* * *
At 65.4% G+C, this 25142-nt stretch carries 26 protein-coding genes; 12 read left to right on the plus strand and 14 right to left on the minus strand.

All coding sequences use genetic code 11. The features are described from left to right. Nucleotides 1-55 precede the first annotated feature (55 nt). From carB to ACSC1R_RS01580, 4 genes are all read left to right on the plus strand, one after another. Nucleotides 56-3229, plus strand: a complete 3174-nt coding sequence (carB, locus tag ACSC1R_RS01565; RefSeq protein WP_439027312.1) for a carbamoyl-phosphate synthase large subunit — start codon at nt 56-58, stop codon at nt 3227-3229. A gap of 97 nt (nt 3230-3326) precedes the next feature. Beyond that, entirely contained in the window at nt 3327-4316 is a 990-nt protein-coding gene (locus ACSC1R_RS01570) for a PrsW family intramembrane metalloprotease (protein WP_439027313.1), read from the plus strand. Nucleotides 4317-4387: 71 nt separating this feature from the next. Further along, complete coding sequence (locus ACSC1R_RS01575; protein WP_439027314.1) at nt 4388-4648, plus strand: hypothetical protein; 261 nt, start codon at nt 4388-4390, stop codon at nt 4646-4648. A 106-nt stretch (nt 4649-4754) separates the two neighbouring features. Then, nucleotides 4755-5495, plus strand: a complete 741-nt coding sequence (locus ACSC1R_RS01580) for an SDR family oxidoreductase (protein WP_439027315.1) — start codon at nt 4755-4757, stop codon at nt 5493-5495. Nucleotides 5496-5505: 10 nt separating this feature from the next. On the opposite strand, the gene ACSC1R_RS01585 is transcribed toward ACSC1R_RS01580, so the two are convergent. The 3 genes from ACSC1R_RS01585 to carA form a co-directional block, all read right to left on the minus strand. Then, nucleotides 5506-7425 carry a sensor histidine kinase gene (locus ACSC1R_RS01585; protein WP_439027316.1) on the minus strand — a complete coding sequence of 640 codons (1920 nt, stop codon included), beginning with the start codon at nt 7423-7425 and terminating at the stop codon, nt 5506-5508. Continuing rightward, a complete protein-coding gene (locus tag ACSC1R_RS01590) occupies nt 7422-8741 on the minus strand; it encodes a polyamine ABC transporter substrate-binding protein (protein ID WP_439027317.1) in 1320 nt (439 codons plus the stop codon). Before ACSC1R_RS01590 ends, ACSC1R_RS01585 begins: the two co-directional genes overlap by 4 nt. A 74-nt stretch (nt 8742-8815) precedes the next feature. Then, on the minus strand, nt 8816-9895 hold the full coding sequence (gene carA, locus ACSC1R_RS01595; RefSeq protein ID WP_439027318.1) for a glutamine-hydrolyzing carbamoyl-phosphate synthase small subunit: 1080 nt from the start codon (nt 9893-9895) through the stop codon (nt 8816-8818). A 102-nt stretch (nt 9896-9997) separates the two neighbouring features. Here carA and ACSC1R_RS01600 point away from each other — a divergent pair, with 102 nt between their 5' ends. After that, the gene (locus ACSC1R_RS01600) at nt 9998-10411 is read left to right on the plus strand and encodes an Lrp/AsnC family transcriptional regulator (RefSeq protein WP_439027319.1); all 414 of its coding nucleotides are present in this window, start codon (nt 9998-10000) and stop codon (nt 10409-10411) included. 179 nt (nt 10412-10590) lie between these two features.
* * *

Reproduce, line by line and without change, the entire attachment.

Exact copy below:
At 65.4% G+C, this 25142-nt stretch carries 26 protein-coding genes; 12 read left to right on the plus strand and 14 right to left on the minus strand.

All coding sequences use genetic code 11. The features are described from left to right. Nucleotides 1-55 precede the first annotated feature (55 nt). From carB to ACSC1R_RS01580, 4 genes are all read left to right on the plus strand, one after another. Nucleotides 56-3229, plus strand: a complete 3174-nt coding sequence (carB, locus tag ACSC1R_RS01565; RefSeq protein WP_439027312.1) for a carbamoyl-phosphate synthase large subunit — start codon at nt 56-58, stop codon at nt 3227-3229. A gap of 97 nt (nt 3230-3326) precedes the next feature. Beyond that, entirely contained in the window at nt 3327-4316 is a 990-nt protein-coding gene (locus ACSC1R_RS01570) for a PrsW family intramembrane metalloprotease (protein WP_439027313.1), read from the plus strand. Nucleotides 4317-4387: 71 nt separating this feature from the next. Further along, complete coding sequence (locus ACSC1R_RS01575; protein WP_439027314.1) at nt 4388-4648, plus strand: hypothetical protein; 261 nt, start codon at nt 4388-4390, stop codon at nt 4646-4648. A 106-nt stretch (nt 4649-4754) separates the two neighbouring features. Then, nucleotides 4755-5495, plus strand: a complete 741-nt coding sequence (locus ACSC1R_RS01580) for an SDR family oxidoreductase (protein WP_439027315.1) — start codon at nt 4755-4757, stop codon at nt 5493-5495. Nucleotides 5496-5505: 10 nt separating this feature from the next. On the opposite strand, the gene ACSC1R_RS01585 is transcribed toward ACSC1R_RS01580, so the two are convergent. The 3 genes from ACSC1R_RS01585 to carA form a co-directional block, all read right to left on the minus strand. Then, nucleotides 5506-7425 carry a sensor histidine kinase gene (locus ACSC1R_RS01585; protein WP_439027316.1) on the minus strand — a complete coding sequence of 640 codons (1920 nt, stop codon included), beginning with the start codon at nt 7423-7425 and terminating at the stop codon, nt 5506-5508. Continuing rightward, a complete protein-coding gene (locus tag ACSC1R_RS01590) occupies nt 7422-8741 on the minus strand; it encodes a polyamine ABC transporter substrate-binding protein (protein ID WP_439027317.1) in 1320 nt (439 codons plus the stop codon). Before ACSC1R_RS01590 ends, ACSC1R_RS01585 begins: the two co-directional genes overlap by 4 nt. A 74-nt stretch (nt 8742-8815) precedes the next feature. Then, on the minus strand, nt 8816-9895 hold the full coding sequence (gene carA, locus ACSC1R_RS01595; RefSeq protein ID WP_439027318.1) for a glutamine-hydrolyzing carbamoyl-phosphate synthase small subunit: 1080 nt from the start codon (nt 9893-9895) through the stop codon (nt 8816-8818). A 102-nt stretch (nt 9896-9997) separates the two neighbouring features. Here carA and ACSC1R_RS01600 point away from each other — a divergent pair, with 102 nt between their 5' ends. After that, the gene (locus ACSC1R_RS01600) at nt 9998-10411 is read left to right on the plus strand and encodes an Lrp/AsnC family transcriptional regulator (RefSeq protein WP_439027319.1); all 414 of its coding nucleotides are present in this window, start codon (nt 9998-10000) and stop codon (nt 10409-10411) included. 179 nt (nt 10412-10590) lie between these two features.